Mr. Brook was warmly cheered on rising to declare the Home open. He said it was totally impossible for him to address the vast concourse around, and express the feelings that animated him, in endeavouring to realise the sympathy and kindness that had been shown him by their attendance. It was his desire that in the Home there should be nothing but good feeling to all classes of whatever political party or religious denomination — (hear, hear) — and it was his most anxious desire that it should not only benefit the health of those who were admitted, but should tend to civilise, to promote morality, and to Christianise the people of the district. (Hear, hear, and applause.) For a long time past he had cherished the wish to achieve something for the of his poorer fellow-creatures. He had been for a long period associated with Huddersfield, and his grandfather, father, and uncles had all been known to its inhabitants, and he, as coming after them, was proud to think that it had been permitted him to do something in return for the respect that had always been shown to his family. (Cheers.) Those who entered the institution as inmates, he could give the assurance, would be most welcome; and trusting that the benefits would be taken advantage of fully, he intimated that if the funds he had given for the endowment were found inadequate, more would be forthcoming. (Cheers.) He intended the institution to be entirely his own free gift; he did not want one single sixpence from anybody; and if God spared him a few years longer, and he came to the institution and ascertained that more support was requisite, no one would be more delighted than he to perform that which was needed, if it lay in his power. (Applause.) From the outset, his wife had taken great interest in the undertaking. She had assisted and encouraged him in its progress, and in all that could be done to advance the welfare of the people of the district they would most gladly lend their aid. (Hear.) He had now to pronounce the building formally open, and in a few days be hoped to see inmates in the place. (Applause.)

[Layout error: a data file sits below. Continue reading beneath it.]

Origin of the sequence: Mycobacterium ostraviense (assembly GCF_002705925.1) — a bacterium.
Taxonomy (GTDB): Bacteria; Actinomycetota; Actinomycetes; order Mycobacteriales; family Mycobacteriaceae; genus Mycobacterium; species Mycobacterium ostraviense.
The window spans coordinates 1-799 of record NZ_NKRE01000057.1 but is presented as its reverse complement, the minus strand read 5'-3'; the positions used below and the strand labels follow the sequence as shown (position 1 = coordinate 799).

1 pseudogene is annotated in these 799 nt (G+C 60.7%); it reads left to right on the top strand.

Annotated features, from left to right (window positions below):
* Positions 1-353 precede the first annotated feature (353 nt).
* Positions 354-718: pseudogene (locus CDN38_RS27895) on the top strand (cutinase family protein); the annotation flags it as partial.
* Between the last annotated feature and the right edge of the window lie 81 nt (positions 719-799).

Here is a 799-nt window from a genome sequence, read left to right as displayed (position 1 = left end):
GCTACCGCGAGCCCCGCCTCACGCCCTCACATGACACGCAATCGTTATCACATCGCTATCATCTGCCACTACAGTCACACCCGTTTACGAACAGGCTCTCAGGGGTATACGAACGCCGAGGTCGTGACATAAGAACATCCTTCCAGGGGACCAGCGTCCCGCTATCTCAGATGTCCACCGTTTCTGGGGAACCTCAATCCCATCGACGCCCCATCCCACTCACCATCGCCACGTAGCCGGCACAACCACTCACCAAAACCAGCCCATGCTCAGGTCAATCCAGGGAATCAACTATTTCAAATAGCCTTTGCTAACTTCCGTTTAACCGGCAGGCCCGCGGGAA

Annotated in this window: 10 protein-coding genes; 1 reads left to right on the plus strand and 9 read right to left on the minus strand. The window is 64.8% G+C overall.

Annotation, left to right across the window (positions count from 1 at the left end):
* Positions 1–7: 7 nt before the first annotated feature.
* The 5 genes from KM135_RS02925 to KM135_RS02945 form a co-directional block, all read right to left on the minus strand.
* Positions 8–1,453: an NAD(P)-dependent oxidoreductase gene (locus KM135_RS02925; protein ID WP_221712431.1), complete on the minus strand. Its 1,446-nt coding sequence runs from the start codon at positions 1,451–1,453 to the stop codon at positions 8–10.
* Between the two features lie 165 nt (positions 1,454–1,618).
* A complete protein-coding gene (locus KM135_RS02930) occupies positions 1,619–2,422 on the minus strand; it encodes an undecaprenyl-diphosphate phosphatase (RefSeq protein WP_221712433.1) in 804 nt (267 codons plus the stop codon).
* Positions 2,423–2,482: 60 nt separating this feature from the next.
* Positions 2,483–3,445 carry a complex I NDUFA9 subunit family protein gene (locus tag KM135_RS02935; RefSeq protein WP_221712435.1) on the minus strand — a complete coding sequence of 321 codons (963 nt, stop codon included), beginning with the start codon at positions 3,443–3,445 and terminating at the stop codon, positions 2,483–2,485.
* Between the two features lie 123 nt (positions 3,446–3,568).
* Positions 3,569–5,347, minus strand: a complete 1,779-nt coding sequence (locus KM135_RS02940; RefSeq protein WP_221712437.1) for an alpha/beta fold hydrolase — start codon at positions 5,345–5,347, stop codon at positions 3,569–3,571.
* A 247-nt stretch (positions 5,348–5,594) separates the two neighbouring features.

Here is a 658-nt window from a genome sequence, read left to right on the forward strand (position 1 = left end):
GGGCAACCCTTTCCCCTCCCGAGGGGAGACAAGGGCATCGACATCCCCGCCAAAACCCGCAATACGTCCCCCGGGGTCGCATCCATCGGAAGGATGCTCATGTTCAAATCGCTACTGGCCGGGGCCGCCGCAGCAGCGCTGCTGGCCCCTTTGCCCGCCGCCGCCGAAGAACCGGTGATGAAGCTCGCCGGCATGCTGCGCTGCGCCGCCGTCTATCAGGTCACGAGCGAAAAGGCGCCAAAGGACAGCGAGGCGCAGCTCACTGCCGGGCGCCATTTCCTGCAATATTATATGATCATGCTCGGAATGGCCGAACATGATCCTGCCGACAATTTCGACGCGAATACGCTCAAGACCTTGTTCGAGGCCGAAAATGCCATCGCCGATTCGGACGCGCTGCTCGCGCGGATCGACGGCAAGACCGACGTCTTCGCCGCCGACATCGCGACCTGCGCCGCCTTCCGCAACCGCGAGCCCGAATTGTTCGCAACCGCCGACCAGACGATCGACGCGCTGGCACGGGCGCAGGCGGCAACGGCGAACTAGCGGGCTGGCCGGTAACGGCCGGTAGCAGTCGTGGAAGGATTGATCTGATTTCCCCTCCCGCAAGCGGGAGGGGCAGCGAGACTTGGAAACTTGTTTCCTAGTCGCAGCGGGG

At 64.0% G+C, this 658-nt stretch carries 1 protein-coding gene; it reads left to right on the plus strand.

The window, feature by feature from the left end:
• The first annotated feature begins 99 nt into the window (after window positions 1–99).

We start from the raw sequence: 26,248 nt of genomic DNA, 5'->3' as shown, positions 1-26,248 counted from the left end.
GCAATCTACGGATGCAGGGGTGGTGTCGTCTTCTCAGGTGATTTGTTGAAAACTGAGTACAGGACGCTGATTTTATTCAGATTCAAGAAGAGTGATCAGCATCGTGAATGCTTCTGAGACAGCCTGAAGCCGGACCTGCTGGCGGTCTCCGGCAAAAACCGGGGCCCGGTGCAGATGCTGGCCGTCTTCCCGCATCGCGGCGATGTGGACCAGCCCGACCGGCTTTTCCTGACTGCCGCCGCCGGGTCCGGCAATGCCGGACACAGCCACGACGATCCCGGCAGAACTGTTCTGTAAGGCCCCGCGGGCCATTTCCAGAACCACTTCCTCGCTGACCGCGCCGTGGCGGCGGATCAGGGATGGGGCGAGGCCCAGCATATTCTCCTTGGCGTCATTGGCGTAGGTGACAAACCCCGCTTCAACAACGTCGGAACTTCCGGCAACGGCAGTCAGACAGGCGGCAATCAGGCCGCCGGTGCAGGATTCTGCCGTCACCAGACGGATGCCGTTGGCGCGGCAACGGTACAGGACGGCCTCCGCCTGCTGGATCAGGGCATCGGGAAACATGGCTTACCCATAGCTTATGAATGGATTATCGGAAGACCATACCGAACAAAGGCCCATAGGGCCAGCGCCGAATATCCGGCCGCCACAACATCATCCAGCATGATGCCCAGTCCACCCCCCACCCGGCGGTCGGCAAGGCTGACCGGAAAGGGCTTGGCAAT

Cheers having been raised repeatedly for Mr. and Mrs. Brook, Mr. Laycock acknowledged the gift on behalf of the Huddersfield Infirmary. He joyfully, thankfully, and prayerfully accepted the gift in the name of the institution, and assured Mr. Brook that so long as he was in the position he filled he would endeavour that none but worthy and proper objects entered the Home. It would not be a refuge for the idle and the dissolute, but should be a refuge, to far as he and the excellent men of business on the Infirmary Board could make it, for deserving persons. (Hear, hear.) The nobleness of the gift, the splendour of the site, the beauty of the scenery around, all tended to arouse their best and warmest feelings, and their deepest thankfulness to the donor. (Applause.)

The Mayor of Huddersfield, in acknowledging the gift on behalf of the borough, said the event of that day was one to be proud of from every possible point of view. (Applause.) He believed Mr. Brook had been actuated by the very purest and most high-minded motives in establishing the institution — (hear, hear) — and there was one thing connected with the undertaking that was a source of gratification. Many had left money to be devoted to charitable purposes after their death, and others had to carry out their behests. But Mr. Brook still lived. He had had the fortitude and the benevolence to have his intention carried out whilst he was alive, and he trusted that he would long survive to witness the good it would accomplish. The Mayor concluded by proposing a vote of thanks to Mr. Brook for the gift.

Mr. Armitage seconded the resolution, which was warmly responded to by the audience.

Mr. Brook returned thanks, and the Hundredth Psalm having been sung, the benediction was pronounced by Dr. Ryan, and the proceedings terminated.